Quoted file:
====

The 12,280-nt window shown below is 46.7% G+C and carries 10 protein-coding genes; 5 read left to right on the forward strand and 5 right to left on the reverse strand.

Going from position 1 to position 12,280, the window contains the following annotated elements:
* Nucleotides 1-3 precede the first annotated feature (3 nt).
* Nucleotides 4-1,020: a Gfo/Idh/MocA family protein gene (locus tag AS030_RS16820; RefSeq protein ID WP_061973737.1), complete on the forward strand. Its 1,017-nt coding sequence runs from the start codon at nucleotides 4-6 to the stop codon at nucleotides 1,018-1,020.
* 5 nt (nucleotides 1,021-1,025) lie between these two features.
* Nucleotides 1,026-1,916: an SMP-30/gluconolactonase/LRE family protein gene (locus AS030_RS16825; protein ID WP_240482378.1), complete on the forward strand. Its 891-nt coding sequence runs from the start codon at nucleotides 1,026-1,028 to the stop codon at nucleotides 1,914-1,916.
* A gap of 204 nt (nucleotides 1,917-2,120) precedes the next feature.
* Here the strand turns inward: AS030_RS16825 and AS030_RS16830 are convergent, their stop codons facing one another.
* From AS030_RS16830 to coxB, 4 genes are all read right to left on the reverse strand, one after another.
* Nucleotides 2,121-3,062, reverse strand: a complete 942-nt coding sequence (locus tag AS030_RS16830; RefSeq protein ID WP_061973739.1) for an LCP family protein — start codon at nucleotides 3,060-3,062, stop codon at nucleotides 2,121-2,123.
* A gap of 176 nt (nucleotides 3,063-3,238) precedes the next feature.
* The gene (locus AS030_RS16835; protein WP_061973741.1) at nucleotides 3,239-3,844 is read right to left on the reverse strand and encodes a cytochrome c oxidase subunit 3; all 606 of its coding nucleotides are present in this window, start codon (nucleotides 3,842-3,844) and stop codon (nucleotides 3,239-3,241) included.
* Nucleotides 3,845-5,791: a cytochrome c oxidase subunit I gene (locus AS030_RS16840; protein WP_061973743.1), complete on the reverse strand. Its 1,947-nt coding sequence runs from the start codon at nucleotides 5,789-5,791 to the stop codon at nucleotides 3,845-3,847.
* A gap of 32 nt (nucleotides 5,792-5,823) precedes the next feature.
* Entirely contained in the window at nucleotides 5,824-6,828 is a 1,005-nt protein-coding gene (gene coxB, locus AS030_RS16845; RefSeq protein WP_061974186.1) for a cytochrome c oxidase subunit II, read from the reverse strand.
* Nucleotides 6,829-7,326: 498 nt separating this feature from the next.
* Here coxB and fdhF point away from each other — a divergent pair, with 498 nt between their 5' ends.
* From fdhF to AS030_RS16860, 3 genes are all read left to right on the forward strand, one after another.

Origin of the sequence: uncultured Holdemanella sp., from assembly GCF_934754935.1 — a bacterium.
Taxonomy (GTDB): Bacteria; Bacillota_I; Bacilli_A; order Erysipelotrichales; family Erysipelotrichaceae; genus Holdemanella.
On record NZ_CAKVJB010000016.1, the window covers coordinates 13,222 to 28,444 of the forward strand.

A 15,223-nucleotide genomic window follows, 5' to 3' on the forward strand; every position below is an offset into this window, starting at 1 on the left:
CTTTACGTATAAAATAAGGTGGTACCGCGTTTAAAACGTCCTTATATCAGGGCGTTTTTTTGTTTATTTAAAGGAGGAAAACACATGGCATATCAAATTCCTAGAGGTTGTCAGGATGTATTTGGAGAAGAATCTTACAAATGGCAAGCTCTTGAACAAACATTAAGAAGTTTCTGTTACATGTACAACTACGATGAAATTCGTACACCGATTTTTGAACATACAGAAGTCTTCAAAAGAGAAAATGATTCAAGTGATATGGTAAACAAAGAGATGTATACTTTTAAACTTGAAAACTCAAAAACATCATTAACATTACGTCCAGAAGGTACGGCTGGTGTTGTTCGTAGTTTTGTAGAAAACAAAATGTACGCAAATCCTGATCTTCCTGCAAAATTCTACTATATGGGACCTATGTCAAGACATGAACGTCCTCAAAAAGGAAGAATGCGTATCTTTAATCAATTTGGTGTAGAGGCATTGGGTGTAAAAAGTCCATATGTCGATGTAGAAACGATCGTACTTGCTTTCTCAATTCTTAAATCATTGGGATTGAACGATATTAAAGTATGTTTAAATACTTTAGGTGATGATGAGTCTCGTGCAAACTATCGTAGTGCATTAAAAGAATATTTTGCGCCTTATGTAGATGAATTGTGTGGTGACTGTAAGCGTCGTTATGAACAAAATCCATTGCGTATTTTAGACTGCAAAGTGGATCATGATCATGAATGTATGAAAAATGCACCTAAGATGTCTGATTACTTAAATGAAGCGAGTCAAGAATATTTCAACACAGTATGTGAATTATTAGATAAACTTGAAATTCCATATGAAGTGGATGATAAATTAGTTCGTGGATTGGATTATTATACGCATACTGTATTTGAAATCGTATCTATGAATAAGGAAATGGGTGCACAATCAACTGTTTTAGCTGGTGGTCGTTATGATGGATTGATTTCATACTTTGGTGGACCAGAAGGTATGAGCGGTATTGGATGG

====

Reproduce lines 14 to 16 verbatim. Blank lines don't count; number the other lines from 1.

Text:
* A gap of 32 nt (nucleotides 5,792-5,823) precedes the next feature.
* Entirely contained in the window at nucleotides 5,824-6,828 is a 1,005-nt protein-coding gene (gene coxB, locus AS030_RS16845; RefSeq protein WP_061974186.1) for a cytochrome c oxidase subunit II, read from the reverse strand.
* Nucleotides 6,829-7,326: 498 nt separating this feature from the next.